14. All food groups are important to good health -Each food group provides some, ,but not all of the nutrients you need. -No one single food or food group can provide all nutrients. -Eating a variety ensures you get all nutrients.

  15. Characteristics of healthy eating patterns -Reading and understanding food labels -Portion control -Functions and caloric value of the 6 nutrients

  16. Plate size history

  17. Nutrients – Energy Producing (have calories) Carbohydrates Provides Energy Protein Builds and Repairs Body Tissue Fat Insulation, Protection, Reserve Energy

  18. Nutrients – non energy producing (no calories) Vitamins Assists in the biochemical reactions related to the metabolic process Minerals Skeletal structure Water Hydration, most essential to life

  19. Remember: -People have different caloric needs based on • age • gender • activity level

  20. Cut back on foods high in solid fats, added sugars and salt -Choose foods and drinks with little or no added sugars. -Look out for salt (sodium) in foods that you buy. -Eat fewer foods that are high in solid fats.

  21. Eat the right amount of calories for you -Enjoy your food, but eat less. -Cook more often at home, where you are in control of what’s in your food. -When eating out, choose lower calorie menu options.

  22. Be physically active your way -Pick activities you like and start doing what you can, at least 10 minutes at a time. Every bit adds up and the health benefits increase as you spend more time being active.

  23. 10 Tips to a Great Plate

  24. Oils Major Nutrient: Fat Tips: Use canola or olive oil, watch for it in foods such as nuts, olives, mayonnaise, salad dressing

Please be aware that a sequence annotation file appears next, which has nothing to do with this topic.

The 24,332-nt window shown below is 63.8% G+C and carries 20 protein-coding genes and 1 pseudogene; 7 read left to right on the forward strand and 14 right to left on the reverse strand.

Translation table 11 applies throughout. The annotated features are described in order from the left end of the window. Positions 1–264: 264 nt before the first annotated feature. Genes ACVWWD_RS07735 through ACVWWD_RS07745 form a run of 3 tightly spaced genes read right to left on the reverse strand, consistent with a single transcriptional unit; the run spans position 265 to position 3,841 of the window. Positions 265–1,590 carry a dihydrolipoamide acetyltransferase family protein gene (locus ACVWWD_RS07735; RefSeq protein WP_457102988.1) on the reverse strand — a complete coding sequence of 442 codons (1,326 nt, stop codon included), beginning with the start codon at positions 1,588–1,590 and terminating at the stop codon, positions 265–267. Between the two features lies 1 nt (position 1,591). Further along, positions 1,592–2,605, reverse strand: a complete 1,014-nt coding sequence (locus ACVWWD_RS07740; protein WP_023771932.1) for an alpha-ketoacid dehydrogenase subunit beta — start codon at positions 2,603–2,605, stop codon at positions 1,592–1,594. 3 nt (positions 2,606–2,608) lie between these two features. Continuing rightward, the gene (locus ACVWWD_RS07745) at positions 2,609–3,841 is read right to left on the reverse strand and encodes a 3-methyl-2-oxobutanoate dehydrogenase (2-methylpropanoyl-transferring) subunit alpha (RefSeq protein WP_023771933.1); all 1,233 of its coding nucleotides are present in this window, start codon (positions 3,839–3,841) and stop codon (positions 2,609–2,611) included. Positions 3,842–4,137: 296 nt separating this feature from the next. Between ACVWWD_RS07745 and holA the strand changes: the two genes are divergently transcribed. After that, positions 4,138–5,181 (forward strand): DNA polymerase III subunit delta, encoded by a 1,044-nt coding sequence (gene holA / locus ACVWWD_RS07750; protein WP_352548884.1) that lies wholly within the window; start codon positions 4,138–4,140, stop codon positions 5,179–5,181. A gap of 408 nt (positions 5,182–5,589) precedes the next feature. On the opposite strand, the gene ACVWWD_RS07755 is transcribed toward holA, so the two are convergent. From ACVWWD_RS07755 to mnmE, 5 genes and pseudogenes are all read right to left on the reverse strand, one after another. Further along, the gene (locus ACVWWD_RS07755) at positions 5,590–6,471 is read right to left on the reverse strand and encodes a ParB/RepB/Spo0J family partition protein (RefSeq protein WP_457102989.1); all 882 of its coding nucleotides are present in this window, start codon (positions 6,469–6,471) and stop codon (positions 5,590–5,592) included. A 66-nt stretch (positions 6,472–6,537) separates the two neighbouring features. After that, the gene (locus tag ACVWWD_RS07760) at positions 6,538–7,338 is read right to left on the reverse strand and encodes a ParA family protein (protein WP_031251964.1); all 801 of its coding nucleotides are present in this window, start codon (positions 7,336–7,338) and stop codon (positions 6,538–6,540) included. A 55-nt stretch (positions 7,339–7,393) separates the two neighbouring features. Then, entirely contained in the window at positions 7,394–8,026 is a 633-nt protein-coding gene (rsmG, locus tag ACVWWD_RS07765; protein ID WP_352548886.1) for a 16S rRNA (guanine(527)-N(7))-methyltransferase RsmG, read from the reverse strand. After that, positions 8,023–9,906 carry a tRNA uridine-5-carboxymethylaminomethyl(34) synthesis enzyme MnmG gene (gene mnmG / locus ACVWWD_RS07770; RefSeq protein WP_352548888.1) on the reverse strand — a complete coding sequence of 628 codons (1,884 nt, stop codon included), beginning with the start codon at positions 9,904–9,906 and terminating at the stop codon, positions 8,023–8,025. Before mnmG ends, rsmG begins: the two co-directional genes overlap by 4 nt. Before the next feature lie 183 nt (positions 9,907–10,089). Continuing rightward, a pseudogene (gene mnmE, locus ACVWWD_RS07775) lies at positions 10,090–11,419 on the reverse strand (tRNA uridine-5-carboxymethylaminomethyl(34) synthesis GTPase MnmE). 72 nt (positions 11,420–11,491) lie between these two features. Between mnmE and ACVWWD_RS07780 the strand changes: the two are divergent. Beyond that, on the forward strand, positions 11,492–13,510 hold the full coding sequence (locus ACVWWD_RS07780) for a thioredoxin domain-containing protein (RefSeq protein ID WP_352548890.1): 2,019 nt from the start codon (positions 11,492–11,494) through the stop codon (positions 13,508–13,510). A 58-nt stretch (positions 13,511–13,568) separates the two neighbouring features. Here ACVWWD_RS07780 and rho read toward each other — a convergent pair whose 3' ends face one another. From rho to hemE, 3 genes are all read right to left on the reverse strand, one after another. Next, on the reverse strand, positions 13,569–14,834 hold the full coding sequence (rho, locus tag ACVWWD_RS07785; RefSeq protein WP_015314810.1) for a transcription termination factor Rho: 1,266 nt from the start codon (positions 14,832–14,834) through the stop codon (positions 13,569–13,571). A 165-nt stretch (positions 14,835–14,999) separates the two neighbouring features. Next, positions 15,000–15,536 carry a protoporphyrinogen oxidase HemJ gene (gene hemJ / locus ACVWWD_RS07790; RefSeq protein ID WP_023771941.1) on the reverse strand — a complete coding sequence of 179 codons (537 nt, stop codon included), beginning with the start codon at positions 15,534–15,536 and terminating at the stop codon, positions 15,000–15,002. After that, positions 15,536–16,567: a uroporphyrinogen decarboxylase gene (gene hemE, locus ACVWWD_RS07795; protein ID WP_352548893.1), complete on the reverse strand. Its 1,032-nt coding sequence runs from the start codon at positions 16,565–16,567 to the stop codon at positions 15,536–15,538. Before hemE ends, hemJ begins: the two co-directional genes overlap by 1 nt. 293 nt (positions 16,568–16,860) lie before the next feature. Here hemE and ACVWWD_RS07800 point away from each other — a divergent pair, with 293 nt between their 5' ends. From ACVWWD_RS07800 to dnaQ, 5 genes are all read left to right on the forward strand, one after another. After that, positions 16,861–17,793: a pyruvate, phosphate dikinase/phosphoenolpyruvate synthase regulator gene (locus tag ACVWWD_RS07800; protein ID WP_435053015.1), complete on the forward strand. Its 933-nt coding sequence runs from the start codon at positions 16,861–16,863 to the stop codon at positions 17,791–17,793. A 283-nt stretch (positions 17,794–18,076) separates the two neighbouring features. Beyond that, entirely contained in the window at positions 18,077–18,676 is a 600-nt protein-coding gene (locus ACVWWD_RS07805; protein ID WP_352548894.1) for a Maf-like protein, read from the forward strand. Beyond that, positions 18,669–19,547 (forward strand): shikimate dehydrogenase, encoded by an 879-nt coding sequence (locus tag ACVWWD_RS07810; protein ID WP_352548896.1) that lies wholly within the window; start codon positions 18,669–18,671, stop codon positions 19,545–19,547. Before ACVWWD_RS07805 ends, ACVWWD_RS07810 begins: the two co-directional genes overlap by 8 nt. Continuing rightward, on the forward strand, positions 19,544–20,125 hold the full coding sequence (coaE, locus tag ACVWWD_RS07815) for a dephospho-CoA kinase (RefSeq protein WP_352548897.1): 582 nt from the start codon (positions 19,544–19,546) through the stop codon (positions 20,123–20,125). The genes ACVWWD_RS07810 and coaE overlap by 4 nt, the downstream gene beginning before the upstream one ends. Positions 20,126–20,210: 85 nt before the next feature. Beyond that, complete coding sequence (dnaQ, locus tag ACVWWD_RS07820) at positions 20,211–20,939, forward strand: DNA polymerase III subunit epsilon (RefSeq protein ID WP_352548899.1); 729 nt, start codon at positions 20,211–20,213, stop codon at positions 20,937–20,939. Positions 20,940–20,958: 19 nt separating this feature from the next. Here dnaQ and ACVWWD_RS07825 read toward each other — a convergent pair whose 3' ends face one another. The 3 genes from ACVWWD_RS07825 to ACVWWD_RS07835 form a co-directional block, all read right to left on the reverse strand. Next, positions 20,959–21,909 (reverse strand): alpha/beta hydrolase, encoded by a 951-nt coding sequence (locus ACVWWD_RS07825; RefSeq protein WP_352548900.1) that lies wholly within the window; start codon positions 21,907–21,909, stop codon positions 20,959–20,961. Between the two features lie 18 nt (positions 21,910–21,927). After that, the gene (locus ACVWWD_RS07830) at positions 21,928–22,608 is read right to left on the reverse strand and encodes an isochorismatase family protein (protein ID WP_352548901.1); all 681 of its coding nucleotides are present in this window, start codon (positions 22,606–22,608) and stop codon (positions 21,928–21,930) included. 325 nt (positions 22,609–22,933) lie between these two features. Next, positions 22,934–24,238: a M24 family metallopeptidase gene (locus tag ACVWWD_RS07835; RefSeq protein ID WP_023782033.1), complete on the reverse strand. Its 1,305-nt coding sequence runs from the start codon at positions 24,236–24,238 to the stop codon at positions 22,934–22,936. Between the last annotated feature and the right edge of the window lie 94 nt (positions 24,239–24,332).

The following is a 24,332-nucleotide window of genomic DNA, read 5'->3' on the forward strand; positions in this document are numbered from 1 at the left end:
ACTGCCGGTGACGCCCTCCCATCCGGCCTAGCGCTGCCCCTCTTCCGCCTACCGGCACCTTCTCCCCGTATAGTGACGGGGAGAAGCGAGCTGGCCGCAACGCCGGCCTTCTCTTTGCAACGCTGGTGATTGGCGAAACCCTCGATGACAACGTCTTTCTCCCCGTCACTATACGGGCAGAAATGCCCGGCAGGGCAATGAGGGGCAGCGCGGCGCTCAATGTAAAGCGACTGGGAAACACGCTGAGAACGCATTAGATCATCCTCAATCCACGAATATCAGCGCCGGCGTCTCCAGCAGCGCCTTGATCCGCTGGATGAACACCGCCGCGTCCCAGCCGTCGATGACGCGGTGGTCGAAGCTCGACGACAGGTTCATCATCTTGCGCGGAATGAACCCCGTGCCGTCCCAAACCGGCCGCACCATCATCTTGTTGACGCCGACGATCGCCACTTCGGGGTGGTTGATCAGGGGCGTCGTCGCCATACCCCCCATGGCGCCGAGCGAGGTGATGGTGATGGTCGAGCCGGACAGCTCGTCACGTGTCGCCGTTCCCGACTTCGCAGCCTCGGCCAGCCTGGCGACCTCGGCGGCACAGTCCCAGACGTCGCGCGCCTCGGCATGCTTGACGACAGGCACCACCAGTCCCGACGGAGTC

25. Fats and Oils FATS -Fats are solid at room temperature -Saturated fat -Cholesterol -Trans fatty acids -Typically not so good for you OILS -Oils are liquid at room temperature -Monounsaturated fat -Polyunsaturated fat -Usually a better choice

  26. Empty Calories Calories from solid fats and/or added sugars. Solid fats and added sugars add calories to the food but few or no nutrients

  27. Recommendations for Physical Activity -Kids 2-5 – Let them play! -Kids 6-17 – 60 minutes a day -Adults – At least 2.5 hours a week moderate exercise

  28. 2,000 calorie diet

  29. The Dietary Guidelines (redone every 5 years)

  30. 1. Eat Nutrient Dense Foods Caloric Breakdown Carbohydrates: 55-60% Fat: No more than 30% Protein: 10-15 % Average American eats too much fat, sugar, calories & sodium Average American doesn’t eat enough fiber.

  31. 2. Balance calories to manage weight a. Monitor food and beverage intake, physical activity and body weight. b. Reduce portion sizes c. When eating out, make better choices d. Limit screen time (increase your activity)

  32. 3. Reduce sodium, fats, added sugars, refined grains & alcohol What can too much salt/sodium do to your body? Can cause high blood pressure and heart disease. Where does it hide? In prepared foods (frozen, canned, etc.)

  33. 4. Increase vegetables, fruits, whole grains, milk, seafood and use oils in place of solid fats It’s recommended that we eat 8 oz of seafood per week

  34. 5. Build healthy eating patterns that meet nutritional needs over time at an appropriate calorie level.

  35. 6. Include physical exercise as part of healthy eating patterns